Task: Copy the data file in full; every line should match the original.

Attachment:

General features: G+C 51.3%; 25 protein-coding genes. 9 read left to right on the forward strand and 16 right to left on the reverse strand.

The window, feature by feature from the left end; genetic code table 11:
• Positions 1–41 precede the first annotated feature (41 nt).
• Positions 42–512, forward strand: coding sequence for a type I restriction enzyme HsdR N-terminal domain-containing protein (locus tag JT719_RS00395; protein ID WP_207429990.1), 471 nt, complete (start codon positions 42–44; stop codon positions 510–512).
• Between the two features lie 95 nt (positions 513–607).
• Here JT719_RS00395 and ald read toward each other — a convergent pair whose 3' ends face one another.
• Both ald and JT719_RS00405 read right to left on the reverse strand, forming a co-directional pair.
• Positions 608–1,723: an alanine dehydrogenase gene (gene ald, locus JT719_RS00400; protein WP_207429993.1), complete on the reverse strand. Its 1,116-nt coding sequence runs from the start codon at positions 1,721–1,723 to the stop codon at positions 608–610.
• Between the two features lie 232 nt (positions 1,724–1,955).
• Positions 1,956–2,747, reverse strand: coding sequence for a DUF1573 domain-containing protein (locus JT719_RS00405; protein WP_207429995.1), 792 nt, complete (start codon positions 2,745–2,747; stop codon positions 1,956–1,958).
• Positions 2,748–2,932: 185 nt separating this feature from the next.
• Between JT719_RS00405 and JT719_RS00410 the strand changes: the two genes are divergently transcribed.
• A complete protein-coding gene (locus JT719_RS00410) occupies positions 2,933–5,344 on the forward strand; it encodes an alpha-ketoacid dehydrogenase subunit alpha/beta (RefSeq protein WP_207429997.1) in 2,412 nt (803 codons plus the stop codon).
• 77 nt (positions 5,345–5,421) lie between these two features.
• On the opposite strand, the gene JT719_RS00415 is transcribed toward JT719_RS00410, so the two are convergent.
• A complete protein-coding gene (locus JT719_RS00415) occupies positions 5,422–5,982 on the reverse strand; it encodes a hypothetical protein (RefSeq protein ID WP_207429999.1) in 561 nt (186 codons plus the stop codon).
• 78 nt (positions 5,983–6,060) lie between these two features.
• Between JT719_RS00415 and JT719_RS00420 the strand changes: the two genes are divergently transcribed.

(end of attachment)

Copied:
General features: G+C 51.3%; 25 protein-coding genes. 9 read left to right on the forward strand and 16 right to left on the reverse strand.

The window, feature by feature from the left end; genetic code table 11:
• Positions 1–41 precede the first annotated feature (41 nt).
• Positions 42–512, forward strand: coding sequence for a type I restriction enzyme HsdR N-terminal domain-containing protein (locus tag JT719_RS00395; protein ID WP_207429990.1), 471 nt, complete (start codon positions 42–44; stop codon positions 510–512).
• Between the two features lie 95 nt (positions 513–607).
• Here JT719_RS00395 and ald read toward each other — a convergent pair whose 3' ends face one another.
• Both ald and JT719_RS00405 read right to left on the reverse strand, forming a co-directional pair.
• Positions 608–1,723: an alanine dehydrogenase gene (gene ald, locus JT719_RS00400; protein WP_207429993.1), complete on the reverse strand. Its 1,116-nt coding sequence runs from the start codon at positions 1,721–1,723 to the stop codon at positions 608–610.
• Between the two features lie 232 nt (positions 1,724–1,955).
• Positions 1,956–2,747, reverse strand: coding sequence for a DUF1573 domain-containing protein (locus JT719_RS00405; protein WP_207429995.1), 792 nt, complete (start codon positions 2,745–2,747; stop codon positions 1,956–1,958).
• Positions 2,748–2,932: 185 nt separating this feature from the next.
• Between JT719_RS00405 and JT719_RS00410 the strand changes: the two genes are divergently transcribed.
• A complete protein-coding gene (locus JT719_RS00410) occupies positions 2,933–5,344 on the forward strand; it encodes an alpha-ketoacid dehydrogenase subunit alpha/beta (RefSeq protein WP_207429997.1) in 2,412 nt (803 codons plus the stop codon).
• 77 nt (positions 5,345–5,421) lie between these two features.
• On the opposite strand, the gene JT719_RS00415 is transcribed toward JT719_RS00410, so the two are convergent.
• A complete protein-coding gene (locus JT719_RS00415) occupies positions 5,422–5,982 on the reverse strand; it encodes a hypothetical protein (RefSeq protein ID WP_207429999.1) in 561 nt (186 codons plus the stop codon).
• 78 nt (positions 5,983–6,060) lie between these two features.
• Between JT719_RS00415 and JT719_RS00420 the strand changes: the two genes are divergently transcribed.